Ian Williams

Matt Hancock isn’t the only politician who is clueless about cyber security

Matt Hancock isn't the only politician who is clueless about cyber security
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It is widely acknowledged that Britain has some of the world’s finest cyber capabilities. GCHQ is a global leader in those dark arts, and its offshoot, the National Cyber Security Centre (NCSC), is making that expertise available to businesses and others in need of help with their digital defences.

All the more shocking, then, that our political leaders seem so utterly clueless. They have pledged to make Britain the ‘safest place in the world to be online’, but instead are running around like stars in a digital age ‘Carry On’ movie.

Exhibit number one is Matt Hancock. Whitehall has been busy sweeping ministerial offices in search of cameras of the type that caught the former Health Secretary’s kiss, seemingly unaware of the extent of the surveillance. Yet this was not a hidden device: it was a CCTV camera, a pretty obvious bulbous node in the ceiling, installed by a government contractor.

Hancock claimed he didn’t know it was there, and we are still none-the-wiser as to who captured the pictures and how. The likelihood is that a disgruntled somebody with access to the feed downloaded it or filmed it on the screen with a mobile phone, but can we be sure it wasn’t hacked?

The cameras used in the health department’s building are made by Hikvision, a Chinese company, with close links to the Chinese Communist party. Around 1.3 million of its cameras are being used in the UK by airports, councils, NHS trusts and government departments. This in spite of UK intelligence agencies pushing for curbs on the use of Chinese ‘smart cities’ technology (an umbrella term for surveillance tech), which they fear could be used by Beijing for espionage, surveillance or the collection of sensitive data.

Hancock and Lord Bethell, a health minister in the Lords, have been accused of routinely using private email accounts for government business, but the practice is believed to be widespread – including in No 10, where Boris Johnson has refused to deny that he too uses a private account. Pressed in a BBC interview, justice secretary Robert Buckland agreed that communicating this way was a ‘huge security issue’ that could potentially allow hackers to gain access to government communication. Elizabeth Denham, the Information Commissioner, is said to be ‘looking carefully’ at the issue and considering further action.

It has also been revealed that foreign secretary Dominic Raab’s mobile phone number could easily be found online – as could Boris Johnson’s as recently as April, having been available there for 15 years. For a sophisticated adversary, merely knowing a number can be enough for secretly inserting spyware to eavesdrop and plunder the contents of a smartphone.

Perhaps ministers are not being properly advised by our cyber sleuths, though that seems unlikely. A more plausible explanation is that they have a separate agenda – that they are less concerned with hackers crouching over screens in some Moscow or Beijing cyber bunker than they are with evading legitimate democratic oversight of their activities.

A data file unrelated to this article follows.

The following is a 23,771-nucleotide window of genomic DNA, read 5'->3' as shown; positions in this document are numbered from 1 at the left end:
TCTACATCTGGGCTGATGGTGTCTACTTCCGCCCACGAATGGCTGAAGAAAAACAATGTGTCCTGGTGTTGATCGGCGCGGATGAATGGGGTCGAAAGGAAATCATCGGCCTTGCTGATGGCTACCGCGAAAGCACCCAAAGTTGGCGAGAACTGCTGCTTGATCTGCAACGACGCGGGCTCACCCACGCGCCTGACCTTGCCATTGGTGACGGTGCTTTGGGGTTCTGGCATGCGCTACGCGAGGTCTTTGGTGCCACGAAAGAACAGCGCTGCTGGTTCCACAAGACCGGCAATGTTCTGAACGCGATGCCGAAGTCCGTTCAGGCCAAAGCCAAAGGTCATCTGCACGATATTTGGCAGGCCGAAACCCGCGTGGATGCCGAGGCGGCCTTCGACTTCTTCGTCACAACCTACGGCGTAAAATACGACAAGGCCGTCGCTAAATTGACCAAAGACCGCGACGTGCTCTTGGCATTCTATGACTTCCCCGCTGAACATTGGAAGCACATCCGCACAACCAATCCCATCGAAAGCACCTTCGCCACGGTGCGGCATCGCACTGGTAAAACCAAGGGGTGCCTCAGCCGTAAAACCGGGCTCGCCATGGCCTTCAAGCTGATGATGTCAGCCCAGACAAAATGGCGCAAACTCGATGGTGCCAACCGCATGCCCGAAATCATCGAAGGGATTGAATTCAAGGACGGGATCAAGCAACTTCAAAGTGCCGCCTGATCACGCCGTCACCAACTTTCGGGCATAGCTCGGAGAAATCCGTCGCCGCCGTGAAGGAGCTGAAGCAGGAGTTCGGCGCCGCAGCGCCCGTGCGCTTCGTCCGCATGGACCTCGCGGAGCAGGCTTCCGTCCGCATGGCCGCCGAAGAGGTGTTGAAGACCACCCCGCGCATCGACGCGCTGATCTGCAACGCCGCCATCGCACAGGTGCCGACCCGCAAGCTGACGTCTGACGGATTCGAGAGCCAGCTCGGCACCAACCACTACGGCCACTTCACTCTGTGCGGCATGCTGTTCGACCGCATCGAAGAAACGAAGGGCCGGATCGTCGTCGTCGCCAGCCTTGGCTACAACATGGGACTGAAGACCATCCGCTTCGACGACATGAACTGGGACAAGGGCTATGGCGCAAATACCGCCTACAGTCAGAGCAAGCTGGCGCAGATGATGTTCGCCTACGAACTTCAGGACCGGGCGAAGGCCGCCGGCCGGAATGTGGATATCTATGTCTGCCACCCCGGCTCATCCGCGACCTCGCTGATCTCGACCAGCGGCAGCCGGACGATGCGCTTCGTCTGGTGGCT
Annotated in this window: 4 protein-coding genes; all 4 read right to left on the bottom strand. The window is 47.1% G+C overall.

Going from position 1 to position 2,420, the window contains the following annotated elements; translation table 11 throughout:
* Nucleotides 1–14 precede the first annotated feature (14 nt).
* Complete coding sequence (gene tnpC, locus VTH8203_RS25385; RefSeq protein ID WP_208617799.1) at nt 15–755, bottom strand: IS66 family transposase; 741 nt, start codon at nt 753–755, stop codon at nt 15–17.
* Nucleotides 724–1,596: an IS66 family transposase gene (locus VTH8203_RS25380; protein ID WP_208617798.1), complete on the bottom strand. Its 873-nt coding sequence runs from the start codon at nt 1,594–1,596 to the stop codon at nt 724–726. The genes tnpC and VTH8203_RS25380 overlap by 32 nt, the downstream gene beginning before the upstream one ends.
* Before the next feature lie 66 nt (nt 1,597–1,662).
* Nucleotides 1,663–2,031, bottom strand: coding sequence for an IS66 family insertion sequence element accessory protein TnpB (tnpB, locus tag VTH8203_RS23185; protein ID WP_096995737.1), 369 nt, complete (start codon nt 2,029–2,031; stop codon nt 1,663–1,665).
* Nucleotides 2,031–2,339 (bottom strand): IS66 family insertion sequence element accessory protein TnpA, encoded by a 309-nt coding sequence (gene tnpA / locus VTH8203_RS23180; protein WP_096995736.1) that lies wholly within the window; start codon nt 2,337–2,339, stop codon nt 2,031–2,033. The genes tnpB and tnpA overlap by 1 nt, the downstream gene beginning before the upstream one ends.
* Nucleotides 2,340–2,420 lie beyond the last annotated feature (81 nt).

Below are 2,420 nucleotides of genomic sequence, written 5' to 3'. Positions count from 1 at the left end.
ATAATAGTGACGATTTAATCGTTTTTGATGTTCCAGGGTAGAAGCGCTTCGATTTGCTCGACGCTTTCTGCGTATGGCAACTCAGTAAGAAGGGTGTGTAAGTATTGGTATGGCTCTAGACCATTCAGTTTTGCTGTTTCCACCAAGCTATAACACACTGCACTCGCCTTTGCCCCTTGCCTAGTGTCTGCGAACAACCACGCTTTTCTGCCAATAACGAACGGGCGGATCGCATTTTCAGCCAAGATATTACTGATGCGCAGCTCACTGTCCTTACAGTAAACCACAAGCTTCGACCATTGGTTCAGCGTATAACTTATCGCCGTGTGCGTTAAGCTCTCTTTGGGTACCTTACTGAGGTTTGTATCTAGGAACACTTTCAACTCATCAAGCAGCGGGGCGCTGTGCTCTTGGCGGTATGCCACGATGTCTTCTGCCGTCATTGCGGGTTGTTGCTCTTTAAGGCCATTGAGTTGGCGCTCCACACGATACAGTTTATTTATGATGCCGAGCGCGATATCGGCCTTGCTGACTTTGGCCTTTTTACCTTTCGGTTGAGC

This would seem to be supported by the widespread use of encrypted messaging. WhatsApp has been widely adopted in Westminster (and is not as secure as some assume; it has been hacked), and Signal is catching on fast, giving ministers the added tool of self-destructing messages. More than a third of Johnson’s cabinet, including Rishi Sunak, Priti Patel, Michael Gove, Grant Shapps, Robert Jenrick, Gavin Williamson and the Prime Minister himself have reportedly downloaded the app, which allows the user to set messages to be wiped automatically after a chosen period of time.

The government is facing a crowd-funded legal challenge from the campaigning groups Foxglove and The Citizens. They say the use of these apps could be in breach of the Public Records Act, since it makes it impossible for messages to be obtained later under freedom of information requests or on orders from a judge. Ministers are legally required to conduct government business through official channels so that records can be kept by civil servants and decisions scrutinised.

Much hinges on the definition of ‘government business’, which is not always clear cut. It is also not clear who determines what this includes. This was much easier in the days of memos typed out in triplicate and phone calls made through clunky switchboards, with civil servants sitting at the ministerial elbow. Times and tech have moved on, but it is foolhardy to allow minsters to decide what is, or is not, official business.

The most pressing concern is the pending public inquiry into the government’s handling of Covid-19 pandemic and the thorny issue of alleged cronyism in the handing out of billions of pounds of contracts with little or no due process. There is a real concern that the paper trail may have been muddied by the use of private accounts and messaging apps – indeed, that may well have been the intention.

All of which will no doubt bring a wry smile to faces of Britain’s cyber adversaries. It will come as no comfort that an International Institute for Strategic Studies report recently suggested that China’s cyber capabilities might not be all they are cracked up to be. They don’t need to be – not when they are dealing with our hapless, scheming ministers, who seem intent on doing half the job for them.